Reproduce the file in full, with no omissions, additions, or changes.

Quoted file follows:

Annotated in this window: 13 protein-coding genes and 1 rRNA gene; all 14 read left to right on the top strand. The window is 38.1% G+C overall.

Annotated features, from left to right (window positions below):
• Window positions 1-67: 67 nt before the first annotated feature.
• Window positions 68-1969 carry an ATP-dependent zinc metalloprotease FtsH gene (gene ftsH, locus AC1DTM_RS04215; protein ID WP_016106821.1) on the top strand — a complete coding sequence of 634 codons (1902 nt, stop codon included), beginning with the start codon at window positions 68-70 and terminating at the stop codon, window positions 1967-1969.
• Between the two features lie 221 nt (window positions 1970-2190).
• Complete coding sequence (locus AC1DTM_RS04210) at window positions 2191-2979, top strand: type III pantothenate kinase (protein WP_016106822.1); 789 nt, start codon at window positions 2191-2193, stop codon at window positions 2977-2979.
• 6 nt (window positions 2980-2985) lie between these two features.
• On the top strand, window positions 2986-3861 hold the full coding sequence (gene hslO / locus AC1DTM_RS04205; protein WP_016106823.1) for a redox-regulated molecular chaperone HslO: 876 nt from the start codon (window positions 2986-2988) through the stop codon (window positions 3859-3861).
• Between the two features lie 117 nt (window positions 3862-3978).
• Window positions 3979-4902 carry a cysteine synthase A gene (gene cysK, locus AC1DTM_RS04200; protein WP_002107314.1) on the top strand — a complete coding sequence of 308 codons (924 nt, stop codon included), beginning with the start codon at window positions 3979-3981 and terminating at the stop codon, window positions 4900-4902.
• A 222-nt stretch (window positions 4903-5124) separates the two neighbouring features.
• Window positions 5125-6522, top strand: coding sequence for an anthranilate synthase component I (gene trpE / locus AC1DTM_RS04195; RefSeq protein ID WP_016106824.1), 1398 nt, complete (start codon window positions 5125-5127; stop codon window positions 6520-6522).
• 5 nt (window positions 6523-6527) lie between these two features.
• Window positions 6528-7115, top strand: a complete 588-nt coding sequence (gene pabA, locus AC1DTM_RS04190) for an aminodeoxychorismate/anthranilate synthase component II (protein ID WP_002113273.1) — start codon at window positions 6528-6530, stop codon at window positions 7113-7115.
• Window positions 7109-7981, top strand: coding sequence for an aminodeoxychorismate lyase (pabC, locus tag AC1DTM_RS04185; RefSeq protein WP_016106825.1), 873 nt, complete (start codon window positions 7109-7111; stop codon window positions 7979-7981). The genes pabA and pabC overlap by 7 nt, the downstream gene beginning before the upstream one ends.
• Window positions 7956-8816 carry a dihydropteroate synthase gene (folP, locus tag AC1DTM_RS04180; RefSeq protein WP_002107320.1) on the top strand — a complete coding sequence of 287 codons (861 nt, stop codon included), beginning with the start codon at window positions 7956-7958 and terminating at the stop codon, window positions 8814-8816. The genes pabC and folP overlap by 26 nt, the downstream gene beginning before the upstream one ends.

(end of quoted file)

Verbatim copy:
Annotated in this window: 13 protein-coding genes and 1 rRNA gene; all 14 read left to right on the top strand. The window is 38.1% G+C overall.

Annotated features, from left to right (window positions below):
• Window positions 1-67: 67 nt before the first annotated feature.
• Window positions 68-1969 carry an ATP-dependent zinc metalloprotease FtsH gene (gene ftsH, locus AC1DTM_RS04215; protein ID WP_016106821.1) on the top strand — a complete coding sequence of 634 codons (1902 nt, stop codon included), beginning with the start codon at window positions 68-70 and terminating at the stop codon, window positions 1967-1969.
• Between the two features lie 221 nt (window positions 1970-2190).
• Complete coding sequence (locus AC1DTM_RS04210) at window positions 2191-2979, top strand: type III pantothenate kinase (protein WP_016106822.1); 789 nt, start codon at window positions 2191-2193, stop codon at window positions 2977-2979.
• 6 nt (window positions 2980-2985) lie between these two features.
• On the top strand, window positions 2986-3861 hold the full coding sequence (gene hslO / locus AC1DTM_RS04205; protein WP_016106823.1) for a redox-regulated molecular chaperone HslO: 876 nt from the start codon (window positions 2986-2988) through the stop codon (window positions 3859-3861).
• Between the two features lie 117 nt (window positions 3862-3978).
• Window positions 3979-4902 carry a cysteine synthase A gene (gene cysK, locus AC1DTM_RS04200; protein WP_002107314.1) on the top strand — a complete coding sequence of 308 codons (924 nt, stop codon included), beginning with the start codon at window positions 3979-3981 and terminating at the stop codon, window positions 4900-4902.
• A 222-nt stretch (window positions 4903-5124) separates the two neighbouring features.
• Window positions 5125-6522, top strand: coding sequence for an anthranilate synthase component I (gene trpE / locus AC1DTM_RS04195; RefSeq protein ID WP_016106824.1), 1398 nt, complete (start codon window positions 5125-5127; stop codon window positions 6520-6522).
• 5 nt (window positions 6523-6527) lie between these two features.
• Window positions 6528-7115, top strand: a complete 588-nt coding sequence (gene pabA, locus AC1DTM_RS04190) for an aminodeoxychorismate/anthranilate synthase component II (protein ID WP_002113273.1) — start codon at window positions 6528-6530, stop codon at window positions 7113-7115.
• Window positions 7109-7981, top strand: coding sequence for an aminodeoxychorismate lyase (pabC, locus tag AC1DTM_RS04185; RefSeq protein WP_016106825.1), 873 nt, complete (start codon window positions 7109-7111; stop codon window positions 7979-7981). The genes pabA and pabC overlap by 7 nt, the downstream gene beginning before the upstream one ends.
• Window positions 7956-8816 carry a dihydropteroate synthase gene (folP, locus tag AC1DTM_RS04180; RefSeq protein WP_002107320.1) on the top strand — a complete coding sequence of 287 codons (861 nt, stop codon included), beginning with the start codon at window positions 7956-7958 and terminating at the stop codon, window positions 8814-8816. The genes pabC and folP overlap by 26 nt, the downstream gene beginning before the upstream one ends.